Question: What is comparative negligence? What is contributory negligence?
Answer: When negligence is shared by drivers in an auto accident, it comes down to state negligence laws to determine how each will be compensated for his or her damages.
With comparative negligence, liability and claims for a car accident can be divided between each negligent driver according to the percentage they each were found to be at fault.
Suppose Dave is speeding down the street and Sarah makes a left-hand turn in front of Dave, striking his car. Both drivers are found to have contributed to this accident, and the insurance company will make the determination of liability for damages.
Let’s say Sarah is found 80% at-fault, due to not yielding the right-of-way, and Dave is 20% at-fault for speeding. If Dave’s damages came to $10,000, then with comparative negligence laws he would receive $8,000.
Contributory negligence is used in only a few states (Alabama, Maryland, North Carolina, Virginia and the District of Columbia) and is much harsher than comparative negligence.
Contributory negligence basically prohibits a driver to recover anything if it’s proved that he acted negligently and is found to be even the slightest degree at-fault for the incident.
If contributory negligence laws applied to Dave and Sarah's accident, neither could claim for damages against the other’s liability coverage.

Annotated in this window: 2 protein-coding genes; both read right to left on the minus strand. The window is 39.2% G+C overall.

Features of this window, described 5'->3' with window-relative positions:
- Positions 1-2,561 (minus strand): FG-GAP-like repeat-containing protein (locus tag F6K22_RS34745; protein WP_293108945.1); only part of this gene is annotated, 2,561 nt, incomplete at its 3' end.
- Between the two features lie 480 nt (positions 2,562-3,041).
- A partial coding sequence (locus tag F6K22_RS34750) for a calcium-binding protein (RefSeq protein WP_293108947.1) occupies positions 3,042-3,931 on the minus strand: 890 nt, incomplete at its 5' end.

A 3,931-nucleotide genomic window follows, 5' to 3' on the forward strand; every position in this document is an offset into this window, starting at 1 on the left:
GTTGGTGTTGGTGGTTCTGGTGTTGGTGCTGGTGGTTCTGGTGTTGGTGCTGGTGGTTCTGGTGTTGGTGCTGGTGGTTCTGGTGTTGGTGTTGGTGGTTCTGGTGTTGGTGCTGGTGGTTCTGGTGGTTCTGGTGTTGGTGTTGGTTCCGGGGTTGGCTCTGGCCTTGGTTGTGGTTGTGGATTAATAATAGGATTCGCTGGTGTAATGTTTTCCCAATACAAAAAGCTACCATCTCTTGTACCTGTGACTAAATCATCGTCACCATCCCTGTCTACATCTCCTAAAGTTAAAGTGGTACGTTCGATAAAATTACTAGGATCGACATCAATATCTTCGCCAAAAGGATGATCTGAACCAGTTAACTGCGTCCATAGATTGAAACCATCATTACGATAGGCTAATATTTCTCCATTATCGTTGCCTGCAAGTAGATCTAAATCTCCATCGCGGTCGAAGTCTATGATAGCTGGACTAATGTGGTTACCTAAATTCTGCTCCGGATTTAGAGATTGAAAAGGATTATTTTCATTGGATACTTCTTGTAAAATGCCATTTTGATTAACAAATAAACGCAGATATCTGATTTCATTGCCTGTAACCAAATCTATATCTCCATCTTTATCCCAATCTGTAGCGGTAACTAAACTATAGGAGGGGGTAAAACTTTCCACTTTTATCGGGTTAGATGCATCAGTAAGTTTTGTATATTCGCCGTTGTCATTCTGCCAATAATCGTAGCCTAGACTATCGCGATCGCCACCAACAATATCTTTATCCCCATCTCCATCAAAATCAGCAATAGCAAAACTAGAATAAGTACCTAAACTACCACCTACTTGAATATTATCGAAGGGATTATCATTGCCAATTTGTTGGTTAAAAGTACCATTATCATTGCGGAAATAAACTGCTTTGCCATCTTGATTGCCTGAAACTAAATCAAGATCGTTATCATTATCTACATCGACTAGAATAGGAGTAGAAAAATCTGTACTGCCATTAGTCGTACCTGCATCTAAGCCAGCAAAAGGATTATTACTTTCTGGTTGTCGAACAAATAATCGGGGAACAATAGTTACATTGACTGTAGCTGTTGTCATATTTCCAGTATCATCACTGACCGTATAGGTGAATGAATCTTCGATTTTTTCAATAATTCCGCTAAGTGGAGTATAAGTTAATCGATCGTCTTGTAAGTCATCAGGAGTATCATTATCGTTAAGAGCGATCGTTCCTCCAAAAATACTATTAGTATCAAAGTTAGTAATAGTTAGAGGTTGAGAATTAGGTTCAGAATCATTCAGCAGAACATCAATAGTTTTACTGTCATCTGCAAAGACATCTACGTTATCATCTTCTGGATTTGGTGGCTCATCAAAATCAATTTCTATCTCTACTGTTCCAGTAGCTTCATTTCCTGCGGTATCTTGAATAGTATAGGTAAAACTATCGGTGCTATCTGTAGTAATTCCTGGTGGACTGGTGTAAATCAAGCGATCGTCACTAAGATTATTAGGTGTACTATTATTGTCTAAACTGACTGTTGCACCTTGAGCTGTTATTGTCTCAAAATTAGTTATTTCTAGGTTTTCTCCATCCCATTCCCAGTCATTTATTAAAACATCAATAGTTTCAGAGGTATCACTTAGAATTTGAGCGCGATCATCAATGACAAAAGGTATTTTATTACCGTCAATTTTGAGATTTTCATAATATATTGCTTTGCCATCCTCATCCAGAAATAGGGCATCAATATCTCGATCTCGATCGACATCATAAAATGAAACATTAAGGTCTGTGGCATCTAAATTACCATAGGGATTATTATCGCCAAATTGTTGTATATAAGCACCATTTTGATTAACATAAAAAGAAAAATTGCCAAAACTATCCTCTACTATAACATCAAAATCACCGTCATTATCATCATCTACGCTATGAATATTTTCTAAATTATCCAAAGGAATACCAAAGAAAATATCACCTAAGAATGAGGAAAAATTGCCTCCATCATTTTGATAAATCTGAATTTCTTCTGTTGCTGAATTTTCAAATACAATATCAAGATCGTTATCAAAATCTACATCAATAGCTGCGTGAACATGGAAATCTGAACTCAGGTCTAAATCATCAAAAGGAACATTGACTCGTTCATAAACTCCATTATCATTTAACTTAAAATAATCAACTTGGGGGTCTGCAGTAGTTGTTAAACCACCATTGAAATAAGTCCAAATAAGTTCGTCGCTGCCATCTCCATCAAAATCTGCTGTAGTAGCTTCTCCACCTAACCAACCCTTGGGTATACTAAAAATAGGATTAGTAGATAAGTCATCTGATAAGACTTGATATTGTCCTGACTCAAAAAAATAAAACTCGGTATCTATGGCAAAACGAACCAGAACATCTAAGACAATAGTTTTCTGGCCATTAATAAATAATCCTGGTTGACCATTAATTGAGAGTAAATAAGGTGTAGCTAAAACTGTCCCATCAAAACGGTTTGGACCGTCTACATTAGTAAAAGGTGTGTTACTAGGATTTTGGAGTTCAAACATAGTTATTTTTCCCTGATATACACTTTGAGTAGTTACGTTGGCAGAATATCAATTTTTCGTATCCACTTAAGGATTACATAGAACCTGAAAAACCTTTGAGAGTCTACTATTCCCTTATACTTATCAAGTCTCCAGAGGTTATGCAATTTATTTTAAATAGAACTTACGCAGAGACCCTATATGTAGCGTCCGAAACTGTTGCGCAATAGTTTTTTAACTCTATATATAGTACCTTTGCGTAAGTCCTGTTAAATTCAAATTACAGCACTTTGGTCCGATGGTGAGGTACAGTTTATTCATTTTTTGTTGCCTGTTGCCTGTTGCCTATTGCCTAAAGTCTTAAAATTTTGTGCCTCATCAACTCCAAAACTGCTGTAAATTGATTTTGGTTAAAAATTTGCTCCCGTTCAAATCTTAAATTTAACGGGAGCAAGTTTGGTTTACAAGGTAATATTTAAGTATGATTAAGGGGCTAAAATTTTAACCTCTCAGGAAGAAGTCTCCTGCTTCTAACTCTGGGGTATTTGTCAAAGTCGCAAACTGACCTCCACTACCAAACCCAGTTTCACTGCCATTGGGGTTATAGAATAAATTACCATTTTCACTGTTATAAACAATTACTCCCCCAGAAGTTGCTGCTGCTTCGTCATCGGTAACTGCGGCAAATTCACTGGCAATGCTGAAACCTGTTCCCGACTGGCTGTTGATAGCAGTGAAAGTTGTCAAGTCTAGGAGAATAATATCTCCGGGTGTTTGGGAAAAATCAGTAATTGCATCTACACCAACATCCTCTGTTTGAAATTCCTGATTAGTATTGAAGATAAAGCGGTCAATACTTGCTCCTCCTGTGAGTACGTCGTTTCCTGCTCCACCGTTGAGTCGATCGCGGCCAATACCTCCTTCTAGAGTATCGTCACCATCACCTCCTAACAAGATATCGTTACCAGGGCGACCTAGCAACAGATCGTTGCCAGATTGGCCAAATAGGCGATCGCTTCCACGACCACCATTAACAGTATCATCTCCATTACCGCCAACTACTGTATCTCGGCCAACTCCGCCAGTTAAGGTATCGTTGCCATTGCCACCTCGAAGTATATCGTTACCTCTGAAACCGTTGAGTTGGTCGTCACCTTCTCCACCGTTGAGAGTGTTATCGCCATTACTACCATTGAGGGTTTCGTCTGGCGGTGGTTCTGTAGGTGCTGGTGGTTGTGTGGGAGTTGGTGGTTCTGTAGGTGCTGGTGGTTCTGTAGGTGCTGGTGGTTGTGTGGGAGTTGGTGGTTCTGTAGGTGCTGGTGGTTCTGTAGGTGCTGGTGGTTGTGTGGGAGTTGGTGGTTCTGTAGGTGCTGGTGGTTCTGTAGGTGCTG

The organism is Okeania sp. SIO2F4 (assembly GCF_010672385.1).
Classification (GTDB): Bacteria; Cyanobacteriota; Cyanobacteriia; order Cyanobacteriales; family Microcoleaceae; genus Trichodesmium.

A little blame can go a long way
Comparative negligence furthermore breaks down into pure comparative negligence and modified comparative negligence.
In the states that have pure comparative negligence laws, drivers can recover some compensation for their damages, even if their degree of fault is higher than the other driver’s. Sarah could thus make a claim against Dave’s insurance, but she would receive only 20% of the costs of her damages.
A majority of states have modified comparative negligence laws that limit a driver’s recovery if his fault exceeds a certain percentage. There are two schools of thought on modified comparative negligence, so it further breaks down to states that have a 50% rule and those with a 51% rule.
In states with the 50% rule, a driver cannot recover if he is 50% or more at fault. If he is 49% or less at fault, then he can receive compensation for his damages, though reduced by his degree of fault.
States that have a 51% percent rule don’t let a driver recover for his damages if he is 50% or more at fault. If he is 50% or less at fault, then he can recover, but again reduced by his degree of fault.
In states with modified comparative negligence, Sarah couldn’t make a claim against the other driver to recover anything because she was more than 50% at fault for the accident.
The decision isn't final
With either comparative or contributory negligence, if a driver disagrees with how the percentage of negligence was determined, then the case may end up court for a final determination of how the state’s comparative or contributory laws apply. Your state insurance regulator can give you information on the negligence laws your state has in place.
If you place a claim through your own collision coverage, comparative and contributory negligence don’t apply. Collision benefits pay out in full no matter how much you are at fault for the accident. Comparative and contributory negligence applies only if you are pursuing a claim through the coverages (usually bodily injury liability and/or property damage liability) of the other driver.